The Atlas of Caregiving opens a new chapter in caregiving research. It adds innovative methods available today through technology to build on existing knowledge. I am pleased to be a part of this project and hope to contribute to it from my perspectives as a caregiver researcher and as my late husband’s caregiver for 17 years.
When I joined the United Hospital Fund in 1996 to explore what I was seeing and living—the unacknowledged and usually unsupported handoff of complex care to unpaid and untrained family members and friends—there were no guideposts. Although there was a lot of caregiving research, none of it seemed to capture the changes in health care that were affecting millions of people. Through the years, with the guidance of colleagues at the United Hospital Fund and elsewhere, and the support of forward-looking funders, we have learned to match the hard questions with the most appropriate research methodology.
For example, in one of our first efforts, we asked: How much are family caregivers saving the health care system with their unpaid labor? Finding no answer, we asked Peter Arno, a health economist, to work with us to develop the first estimate of the economic value of “informal” caregiving. The methodology and results have been updated over the years, and are now standard points of reference in describing family caregiving. But until we asked the question, and provided an answer, no one had done the work.
In another groundbreaking study, we used traditional focus groups to describe what family caregivers and health care providers alike saw as critical points in caregiving—what we called “rough crossings,” transitions in care, particularly from hospital to home. That study and others that have shown the financial costs and bad health outcomes of poor transition planning have led to national efforts to improve transitional care.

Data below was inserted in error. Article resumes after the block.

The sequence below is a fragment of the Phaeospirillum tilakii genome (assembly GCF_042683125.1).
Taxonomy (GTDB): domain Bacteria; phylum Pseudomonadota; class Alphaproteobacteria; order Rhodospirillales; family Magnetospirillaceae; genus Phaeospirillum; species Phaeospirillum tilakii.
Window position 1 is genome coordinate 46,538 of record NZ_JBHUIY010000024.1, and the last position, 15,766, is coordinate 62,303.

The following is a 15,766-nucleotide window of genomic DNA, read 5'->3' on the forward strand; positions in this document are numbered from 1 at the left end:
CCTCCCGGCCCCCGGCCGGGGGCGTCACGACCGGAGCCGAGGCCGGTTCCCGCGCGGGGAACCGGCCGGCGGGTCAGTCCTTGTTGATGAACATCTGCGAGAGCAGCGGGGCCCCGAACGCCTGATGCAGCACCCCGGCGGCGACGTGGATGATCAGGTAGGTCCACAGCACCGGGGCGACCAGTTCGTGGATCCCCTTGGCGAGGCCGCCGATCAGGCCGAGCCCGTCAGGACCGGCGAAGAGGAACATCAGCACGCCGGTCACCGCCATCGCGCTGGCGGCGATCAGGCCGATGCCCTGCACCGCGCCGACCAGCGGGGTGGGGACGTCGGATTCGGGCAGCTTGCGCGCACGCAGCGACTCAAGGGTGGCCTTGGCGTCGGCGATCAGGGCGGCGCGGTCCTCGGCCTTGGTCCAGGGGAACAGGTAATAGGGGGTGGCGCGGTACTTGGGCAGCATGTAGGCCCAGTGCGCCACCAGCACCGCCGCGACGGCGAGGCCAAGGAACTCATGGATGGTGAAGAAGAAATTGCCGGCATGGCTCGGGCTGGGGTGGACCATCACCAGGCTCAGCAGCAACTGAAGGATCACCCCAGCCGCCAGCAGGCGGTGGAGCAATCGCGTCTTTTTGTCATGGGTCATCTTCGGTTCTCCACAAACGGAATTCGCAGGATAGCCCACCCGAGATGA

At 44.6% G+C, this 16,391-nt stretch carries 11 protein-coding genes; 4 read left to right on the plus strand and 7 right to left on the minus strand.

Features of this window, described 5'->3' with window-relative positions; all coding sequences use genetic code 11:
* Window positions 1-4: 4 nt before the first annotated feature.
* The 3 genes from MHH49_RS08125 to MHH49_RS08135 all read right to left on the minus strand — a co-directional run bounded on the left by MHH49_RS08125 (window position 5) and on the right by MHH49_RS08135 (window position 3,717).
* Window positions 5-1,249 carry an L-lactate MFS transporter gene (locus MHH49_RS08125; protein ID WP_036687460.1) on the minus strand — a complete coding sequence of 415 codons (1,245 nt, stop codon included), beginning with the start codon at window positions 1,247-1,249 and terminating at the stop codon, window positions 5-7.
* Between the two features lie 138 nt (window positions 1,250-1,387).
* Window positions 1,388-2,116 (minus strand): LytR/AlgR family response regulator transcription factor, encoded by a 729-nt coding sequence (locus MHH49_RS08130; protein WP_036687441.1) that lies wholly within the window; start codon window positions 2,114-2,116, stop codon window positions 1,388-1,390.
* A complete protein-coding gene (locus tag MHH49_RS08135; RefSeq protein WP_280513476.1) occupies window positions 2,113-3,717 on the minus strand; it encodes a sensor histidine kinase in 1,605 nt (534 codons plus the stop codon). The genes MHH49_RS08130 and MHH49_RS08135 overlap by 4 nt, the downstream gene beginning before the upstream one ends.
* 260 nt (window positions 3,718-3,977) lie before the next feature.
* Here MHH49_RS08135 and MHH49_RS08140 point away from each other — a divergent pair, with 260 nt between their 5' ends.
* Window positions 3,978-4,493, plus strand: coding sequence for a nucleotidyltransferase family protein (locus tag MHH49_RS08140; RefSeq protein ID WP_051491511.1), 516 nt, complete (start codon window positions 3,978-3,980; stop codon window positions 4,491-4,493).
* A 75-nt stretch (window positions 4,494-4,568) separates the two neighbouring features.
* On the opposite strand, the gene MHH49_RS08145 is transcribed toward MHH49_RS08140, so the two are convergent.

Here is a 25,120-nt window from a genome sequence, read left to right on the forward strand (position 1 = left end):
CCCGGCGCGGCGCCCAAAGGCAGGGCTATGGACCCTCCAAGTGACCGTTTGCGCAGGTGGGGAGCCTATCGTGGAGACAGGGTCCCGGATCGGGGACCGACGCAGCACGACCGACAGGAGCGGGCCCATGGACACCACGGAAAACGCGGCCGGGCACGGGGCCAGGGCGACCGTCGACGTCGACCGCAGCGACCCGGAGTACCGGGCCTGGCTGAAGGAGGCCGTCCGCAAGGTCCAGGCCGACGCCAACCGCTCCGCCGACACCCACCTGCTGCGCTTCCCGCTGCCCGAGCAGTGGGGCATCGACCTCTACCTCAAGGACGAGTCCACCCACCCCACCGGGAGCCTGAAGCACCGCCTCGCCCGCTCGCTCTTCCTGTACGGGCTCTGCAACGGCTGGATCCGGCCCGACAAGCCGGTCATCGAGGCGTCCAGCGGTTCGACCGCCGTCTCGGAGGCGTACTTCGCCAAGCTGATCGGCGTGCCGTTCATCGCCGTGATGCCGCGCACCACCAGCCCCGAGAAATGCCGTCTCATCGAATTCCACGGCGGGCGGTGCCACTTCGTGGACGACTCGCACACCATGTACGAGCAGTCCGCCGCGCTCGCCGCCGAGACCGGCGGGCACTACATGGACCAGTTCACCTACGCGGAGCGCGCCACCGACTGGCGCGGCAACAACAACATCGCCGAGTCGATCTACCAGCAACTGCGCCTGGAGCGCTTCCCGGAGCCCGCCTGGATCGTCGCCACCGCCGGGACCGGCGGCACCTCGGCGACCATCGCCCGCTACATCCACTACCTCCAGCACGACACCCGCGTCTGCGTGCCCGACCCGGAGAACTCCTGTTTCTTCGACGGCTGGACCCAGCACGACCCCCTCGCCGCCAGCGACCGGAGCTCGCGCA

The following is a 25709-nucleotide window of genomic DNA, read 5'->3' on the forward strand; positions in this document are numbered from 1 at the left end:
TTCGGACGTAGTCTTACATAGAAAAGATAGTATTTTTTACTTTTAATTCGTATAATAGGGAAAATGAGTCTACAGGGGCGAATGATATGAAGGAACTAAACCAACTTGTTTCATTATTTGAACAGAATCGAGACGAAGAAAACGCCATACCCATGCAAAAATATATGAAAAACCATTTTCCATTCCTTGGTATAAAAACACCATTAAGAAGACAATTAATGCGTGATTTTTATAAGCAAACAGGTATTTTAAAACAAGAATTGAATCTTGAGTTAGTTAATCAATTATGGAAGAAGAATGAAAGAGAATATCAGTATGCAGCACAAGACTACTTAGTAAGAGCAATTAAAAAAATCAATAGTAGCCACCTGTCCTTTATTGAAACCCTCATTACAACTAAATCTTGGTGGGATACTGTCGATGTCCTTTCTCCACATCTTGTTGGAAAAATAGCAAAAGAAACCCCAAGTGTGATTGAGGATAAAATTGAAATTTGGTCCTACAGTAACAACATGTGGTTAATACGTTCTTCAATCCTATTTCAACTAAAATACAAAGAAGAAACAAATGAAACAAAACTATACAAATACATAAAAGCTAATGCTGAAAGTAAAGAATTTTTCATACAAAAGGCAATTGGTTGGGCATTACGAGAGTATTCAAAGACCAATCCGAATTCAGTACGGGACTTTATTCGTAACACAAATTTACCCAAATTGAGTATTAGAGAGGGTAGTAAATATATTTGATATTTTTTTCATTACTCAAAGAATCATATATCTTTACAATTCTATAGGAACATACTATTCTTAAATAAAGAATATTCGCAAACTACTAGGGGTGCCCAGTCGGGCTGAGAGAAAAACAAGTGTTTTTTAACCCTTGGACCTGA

We used extensive interviews with family caregivers and health care providers to develop a website, Next Step in Care, that has guides for both audiences on how best to manage transitions in care. With those guides free and available in English, Spanish, Chinese, and Russian, the website gives us a platform to keep users up to date on regulatory and other changes—a challenge in itself.
More recently, we collaborated with AARP Public Policy Institute to do an online national survey of family caregivers about the medical/nursing tasks they perform, documenting for the first time in the resulting report Home Alone the extent of these tasks and the lack of training to perform them.
Each of these methods, and many others, has strengths and limitations. The Atlas of Caregiving adds a new dimension to enrich our understanding of the experience of family caregivers as they go about their daily routines. What causes the most stress? What comes naturally to some but not others? What kind of help would be most useful? These are the new questions that have to be asked and answered.
As the pilot begins to reveal patterns and areas for further exploration, we will be able to provide a more complex, and therefore more realistic, view of what it means to be a family caregiver in different situations and for different people. Health care and social service providers, policymakers, and caregivers themselves, as well as the people they care for, will be the ultimate beneficiaries. As the United Hospital Fund moves forward in an effort to create a framework for understanding family caregivers’ perspectives on the use of technology, we look forward to learning from the Atlas’s unique approach and innovative research methods.